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General News of Tuesday, 30 June 2020


Audit Service Board Chair blames Domelevo for proceed-on-leave directive but law experts disagree

Daniel Domelevo has been asked to take his accumulated 123 days leave Daniel Domelevo has been asked to take his accumulated 123 days leave

Board Chairman of the Audit Service, Prof Duah Agyeman, has reportedly said Daniel Domelevo is to blame for an Executive Order directing him to take his accumulated leave.

The Board Chairman of the Audit Service, Prof Duah Agyeman, told Accra-based Joy FM that the board was left with no choice but to push President Nana Akufo-Addo to issue the directive.

“What happened in this situation is that we had discussed leave schedules for all staff, and when it came to the Auditor General we asked him when is he ready to go on leave.

“He said we cannot ask him to go on leave because we did not appoint him, so anytime we told him to go on leave he will say he will not go because we did not appoint him so now it is the appointing authority who has asked him to go,” a news item carried by Joy FM quoted Prof Agyeman.

Prof Agyeman’s views are similar to that of anti-graft campaigner and former Executive Director of the Ghana Integrity Initiative (GII), Mr Vitus Azeem, who has said it is unfortunate on the part of Mr Domelevo has been forced to take his accumulated 123 leave days.

According to him, knowing what the labour law says, Mr Domelevo should have acted and taken his annual leave and not to have allowed it to accumulate.

He also questioned why the board of the Audit Service waited to allow the period to accumulate before raising issues with his failure to go on leave.

However, law Professor, Henry Kwasi Prempeh, has said the relationship between the President and the Auditor-General cannot be interpreted as a mere employer-employee relationship “as opposed to a relationship of high substance and consequence mediated by the Constitution and the principles emanating from that document.”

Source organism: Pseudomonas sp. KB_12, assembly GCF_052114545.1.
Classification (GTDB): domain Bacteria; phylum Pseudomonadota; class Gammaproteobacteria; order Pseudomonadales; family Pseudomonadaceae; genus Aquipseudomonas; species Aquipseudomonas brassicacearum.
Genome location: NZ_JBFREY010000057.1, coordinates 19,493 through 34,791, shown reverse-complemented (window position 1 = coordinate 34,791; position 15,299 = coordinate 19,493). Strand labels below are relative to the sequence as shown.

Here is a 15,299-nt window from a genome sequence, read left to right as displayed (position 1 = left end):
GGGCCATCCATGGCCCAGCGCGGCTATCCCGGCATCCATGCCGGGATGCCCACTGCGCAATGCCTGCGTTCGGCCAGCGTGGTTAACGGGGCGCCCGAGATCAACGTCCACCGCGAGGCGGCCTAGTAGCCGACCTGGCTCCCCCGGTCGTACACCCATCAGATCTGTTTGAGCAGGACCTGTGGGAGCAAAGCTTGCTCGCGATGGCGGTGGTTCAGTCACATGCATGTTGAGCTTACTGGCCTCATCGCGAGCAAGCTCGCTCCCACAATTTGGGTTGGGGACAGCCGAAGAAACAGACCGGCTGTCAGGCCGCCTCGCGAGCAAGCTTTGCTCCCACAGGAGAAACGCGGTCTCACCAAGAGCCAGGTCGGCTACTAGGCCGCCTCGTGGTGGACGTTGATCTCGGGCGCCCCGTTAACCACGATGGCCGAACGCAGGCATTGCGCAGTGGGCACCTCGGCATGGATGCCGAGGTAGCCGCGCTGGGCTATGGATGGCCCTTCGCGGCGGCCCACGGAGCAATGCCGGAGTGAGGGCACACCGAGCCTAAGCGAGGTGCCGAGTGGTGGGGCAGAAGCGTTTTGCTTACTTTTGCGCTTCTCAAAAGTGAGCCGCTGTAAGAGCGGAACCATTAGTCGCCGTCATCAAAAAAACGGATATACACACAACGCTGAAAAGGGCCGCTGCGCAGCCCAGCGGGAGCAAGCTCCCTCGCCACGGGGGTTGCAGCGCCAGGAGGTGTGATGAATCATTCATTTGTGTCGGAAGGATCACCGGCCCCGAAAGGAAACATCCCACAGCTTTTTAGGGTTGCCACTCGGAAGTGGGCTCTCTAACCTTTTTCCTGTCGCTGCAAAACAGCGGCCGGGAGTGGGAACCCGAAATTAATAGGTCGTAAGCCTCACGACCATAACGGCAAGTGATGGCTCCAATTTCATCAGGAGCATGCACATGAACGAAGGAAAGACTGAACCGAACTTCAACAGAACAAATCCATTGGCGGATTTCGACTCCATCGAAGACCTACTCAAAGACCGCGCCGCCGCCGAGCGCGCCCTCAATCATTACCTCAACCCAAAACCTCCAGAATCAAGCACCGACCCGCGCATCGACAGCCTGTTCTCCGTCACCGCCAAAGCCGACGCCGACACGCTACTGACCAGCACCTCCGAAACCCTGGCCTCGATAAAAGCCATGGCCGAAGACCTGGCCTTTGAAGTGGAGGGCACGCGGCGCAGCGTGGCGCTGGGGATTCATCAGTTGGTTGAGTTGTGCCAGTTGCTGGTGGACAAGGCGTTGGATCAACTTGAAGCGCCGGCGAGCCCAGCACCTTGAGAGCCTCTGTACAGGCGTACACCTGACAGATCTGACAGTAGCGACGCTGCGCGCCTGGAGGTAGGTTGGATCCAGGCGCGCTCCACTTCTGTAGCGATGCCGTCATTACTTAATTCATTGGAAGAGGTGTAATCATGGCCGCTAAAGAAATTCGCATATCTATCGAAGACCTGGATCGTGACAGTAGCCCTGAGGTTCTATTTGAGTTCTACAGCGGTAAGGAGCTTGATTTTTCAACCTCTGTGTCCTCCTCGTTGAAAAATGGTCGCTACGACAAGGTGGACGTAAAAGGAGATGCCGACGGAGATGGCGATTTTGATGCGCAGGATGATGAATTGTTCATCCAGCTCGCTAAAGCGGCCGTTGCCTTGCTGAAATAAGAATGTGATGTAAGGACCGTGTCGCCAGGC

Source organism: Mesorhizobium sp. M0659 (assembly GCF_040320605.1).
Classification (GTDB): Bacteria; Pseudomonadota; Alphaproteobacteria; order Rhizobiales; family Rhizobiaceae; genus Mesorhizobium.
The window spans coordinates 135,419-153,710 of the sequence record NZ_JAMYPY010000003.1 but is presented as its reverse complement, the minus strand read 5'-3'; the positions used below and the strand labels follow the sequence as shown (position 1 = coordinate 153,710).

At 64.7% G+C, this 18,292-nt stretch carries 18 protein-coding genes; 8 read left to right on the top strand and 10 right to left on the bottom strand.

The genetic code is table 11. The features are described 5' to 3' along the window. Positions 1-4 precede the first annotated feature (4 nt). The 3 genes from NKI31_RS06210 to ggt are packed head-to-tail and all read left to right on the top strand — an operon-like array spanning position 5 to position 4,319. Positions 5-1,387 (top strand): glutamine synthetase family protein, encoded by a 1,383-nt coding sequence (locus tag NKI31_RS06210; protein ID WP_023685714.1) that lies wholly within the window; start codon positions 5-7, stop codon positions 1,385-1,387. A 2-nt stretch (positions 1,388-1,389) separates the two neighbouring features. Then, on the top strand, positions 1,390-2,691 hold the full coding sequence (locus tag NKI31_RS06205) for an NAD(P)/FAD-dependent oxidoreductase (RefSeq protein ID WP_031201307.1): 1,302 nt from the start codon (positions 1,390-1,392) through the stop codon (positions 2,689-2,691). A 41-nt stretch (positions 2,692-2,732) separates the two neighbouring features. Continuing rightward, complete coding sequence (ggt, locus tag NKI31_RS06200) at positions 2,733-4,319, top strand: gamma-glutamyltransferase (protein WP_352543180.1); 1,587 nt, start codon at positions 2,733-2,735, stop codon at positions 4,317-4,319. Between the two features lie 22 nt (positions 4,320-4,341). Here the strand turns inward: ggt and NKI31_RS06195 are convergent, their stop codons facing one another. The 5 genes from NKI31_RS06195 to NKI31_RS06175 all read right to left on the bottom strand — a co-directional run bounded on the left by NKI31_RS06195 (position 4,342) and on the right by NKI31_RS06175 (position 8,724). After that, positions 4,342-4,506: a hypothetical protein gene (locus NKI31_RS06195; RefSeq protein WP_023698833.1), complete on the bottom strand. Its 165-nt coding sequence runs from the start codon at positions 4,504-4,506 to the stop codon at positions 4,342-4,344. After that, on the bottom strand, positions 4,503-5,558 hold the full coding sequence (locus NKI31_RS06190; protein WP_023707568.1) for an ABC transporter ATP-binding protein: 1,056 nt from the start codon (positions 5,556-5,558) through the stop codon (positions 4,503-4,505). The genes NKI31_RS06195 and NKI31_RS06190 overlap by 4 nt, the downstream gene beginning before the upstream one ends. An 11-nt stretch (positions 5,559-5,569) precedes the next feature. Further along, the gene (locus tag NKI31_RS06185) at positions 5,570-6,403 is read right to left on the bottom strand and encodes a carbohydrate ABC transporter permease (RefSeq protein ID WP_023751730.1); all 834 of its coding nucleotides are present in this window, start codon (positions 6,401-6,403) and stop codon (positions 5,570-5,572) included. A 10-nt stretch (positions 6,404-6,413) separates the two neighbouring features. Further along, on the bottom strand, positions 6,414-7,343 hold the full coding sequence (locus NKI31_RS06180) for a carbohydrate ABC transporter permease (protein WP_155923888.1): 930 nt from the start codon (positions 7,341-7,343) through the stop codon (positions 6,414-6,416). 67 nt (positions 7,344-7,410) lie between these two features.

“The mere fact that the President ‘appoints’ a certain constitutional officeholder, who, like every other occupant of a public office, is paid from public funds, does not thereby create between the two a simple employer-employee relationship in which the President is the employer and the other the employee.

“Otherwise, what is to stop the President from ordering, say, a Chief Justice or an EC or a CHRAJ Commissioner or Chair to proceed on accumulated leave or do any other act that employers ordinarily can command their employees to do? I doubt that the Constitution makes, or intended to make, a President Employer-General of all holders of public office in this land,” he said in a Facebook post.

Prof Stephen Kweku Asare who is a Fellow in Public Law and Justice at CDD-Ghana has also stated that the Auditor-General cannot be forced to either take or forfeit his leave.

“The law is abundantly clear that the AG’s right to leave of absence cannot be varied to his disadvantage. The reason for the law is to protect his independence,” he also wrote on Facebook.

According to Prof Asare, “there must be a compelling reason to force the AG to take his leave. His leave conditions must be determined by the more specific Audit Service Act, not the general Labour Act (generaliaspecialibus non derogant).”

He further stated that considering the fact that certain actions of the Auditor General seem to be clashing with the Executive, “any attempts to remove the AG will offend the separation of powers, constitutionalism and the growing of our institutions.”

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